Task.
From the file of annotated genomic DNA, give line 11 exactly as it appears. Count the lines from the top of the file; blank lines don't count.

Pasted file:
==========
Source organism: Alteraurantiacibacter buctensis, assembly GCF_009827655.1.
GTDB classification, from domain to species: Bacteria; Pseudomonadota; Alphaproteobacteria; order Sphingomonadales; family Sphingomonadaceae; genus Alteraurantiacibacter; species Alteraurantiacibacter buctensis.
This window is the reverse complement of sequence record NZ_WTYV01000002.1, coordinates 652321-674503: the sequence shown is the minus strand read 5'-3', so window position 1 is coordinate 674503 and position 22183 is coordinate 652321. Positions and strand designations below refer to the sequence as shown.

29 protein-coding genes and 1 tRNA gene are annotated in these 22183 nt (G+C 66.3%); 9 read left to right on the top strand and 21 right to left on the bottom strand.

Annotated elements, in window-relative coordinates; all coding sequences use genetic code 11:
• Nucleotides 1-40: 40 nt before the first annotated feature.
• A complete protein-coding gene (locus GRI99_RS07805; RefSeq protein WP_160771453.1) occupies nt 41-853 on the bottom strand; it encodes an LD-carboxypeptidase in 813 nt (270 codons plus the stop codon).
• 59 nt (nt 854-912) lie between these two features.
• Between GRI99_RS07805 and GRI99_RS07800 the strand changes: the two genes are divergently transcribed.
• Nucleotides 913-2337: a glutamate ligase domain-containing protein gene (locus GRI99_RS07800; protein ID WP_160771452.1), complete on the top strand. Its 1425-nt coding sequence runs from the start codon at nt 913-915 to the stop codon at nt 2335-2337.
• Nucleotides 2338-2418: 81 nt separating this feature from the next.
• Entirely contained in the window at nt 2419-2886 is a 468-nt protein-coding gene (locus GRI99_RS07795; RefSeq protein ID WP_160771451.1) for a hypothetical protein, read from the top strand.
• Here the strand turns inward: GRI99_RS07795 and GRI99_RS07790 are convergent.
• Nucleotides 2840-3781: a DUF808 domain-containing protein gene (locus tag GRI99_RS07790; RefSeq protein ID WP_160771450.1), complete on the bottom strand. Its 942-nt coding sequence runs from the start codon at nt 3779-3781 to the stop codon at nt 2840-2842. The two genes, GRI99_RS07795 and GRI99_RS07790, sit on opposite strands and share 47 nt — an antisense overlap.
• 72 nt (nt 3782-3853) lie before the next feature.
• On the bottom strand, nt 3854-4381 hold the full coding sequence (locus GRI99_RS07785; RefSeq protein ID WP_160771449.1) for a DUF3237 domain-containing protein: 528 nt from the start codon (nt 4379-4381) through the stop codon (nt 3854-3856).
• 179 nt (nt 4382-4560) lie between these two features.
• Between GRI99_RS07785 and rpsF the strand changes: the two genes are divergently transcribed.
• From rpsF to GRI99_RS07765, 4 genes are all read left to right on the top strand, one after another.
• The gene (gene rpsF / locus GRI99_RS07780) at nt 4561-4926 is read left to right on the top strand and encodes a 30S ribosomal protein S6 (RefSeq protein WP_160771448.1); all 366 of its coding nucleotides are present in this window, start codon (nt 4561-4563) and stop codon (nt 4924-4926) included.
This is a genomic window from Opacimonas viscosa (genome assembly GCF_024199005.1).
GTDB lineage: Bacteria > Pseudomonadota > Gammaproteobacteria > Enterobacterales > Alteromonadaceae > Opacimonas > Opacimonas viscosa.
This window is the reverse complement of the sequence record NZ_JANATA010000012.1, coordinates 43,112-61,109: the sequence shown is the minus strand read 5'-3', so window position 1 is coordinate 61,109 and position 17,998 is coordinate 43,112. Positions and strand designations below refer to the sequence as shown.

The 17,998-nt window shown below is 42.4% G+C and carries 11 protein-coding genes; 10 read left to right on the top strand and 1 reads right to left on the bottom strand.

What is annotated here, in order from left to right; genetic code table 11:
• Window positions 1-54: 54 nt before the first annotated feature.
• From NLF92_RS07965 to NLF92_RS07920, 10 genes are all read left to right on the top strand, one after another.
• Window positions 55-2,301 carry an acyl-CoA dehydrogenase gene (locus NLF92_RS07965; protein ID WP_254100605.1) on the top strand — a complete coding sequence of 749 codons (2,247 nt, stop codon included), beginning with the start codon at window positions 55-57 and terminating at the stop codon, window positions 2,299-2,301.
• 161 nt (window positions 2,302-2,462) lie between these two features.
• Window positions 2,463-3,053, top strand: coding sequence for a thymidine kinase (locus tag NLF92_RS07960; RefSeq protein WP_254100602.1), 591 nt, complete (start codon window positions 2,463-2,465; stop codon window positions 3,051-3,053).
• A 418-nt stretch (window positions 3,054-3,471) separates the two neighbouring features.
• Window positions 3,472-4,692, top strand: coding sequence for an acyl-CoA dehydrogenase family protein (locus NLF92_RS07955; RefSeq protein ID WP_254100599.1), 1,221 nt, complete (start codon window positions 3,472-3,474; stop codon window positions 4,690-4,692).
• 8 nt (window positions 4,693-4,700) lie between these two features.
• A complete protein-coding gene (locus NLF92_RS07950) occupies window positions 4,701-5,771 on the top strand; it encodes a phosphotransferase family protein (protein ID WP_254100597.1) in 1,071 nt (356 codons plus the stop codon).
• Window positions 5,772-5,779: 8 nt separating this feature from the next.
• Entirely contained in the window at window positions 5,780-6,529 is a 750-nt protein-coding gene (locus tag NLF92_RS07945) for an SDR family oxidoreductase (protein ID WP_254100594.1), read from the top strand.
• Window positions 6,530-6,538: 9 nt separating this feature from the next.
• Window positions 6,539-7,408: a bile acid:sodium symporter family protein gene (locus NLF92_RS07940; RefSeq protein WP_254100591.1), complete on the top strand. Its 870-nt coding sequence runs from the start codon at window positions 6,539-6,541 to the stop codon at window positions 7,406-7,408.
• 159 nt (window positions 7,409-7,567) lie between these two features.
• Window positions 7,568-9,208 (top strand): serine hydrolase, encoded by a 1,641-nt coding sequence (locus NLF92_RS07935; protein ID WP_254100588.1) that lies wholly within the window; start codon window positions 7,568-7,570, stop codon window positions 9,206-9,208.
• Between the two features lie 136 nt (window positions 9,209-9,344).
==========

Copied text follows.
• Nucleotides 2338-2418: 81 nt separating this feature from the next.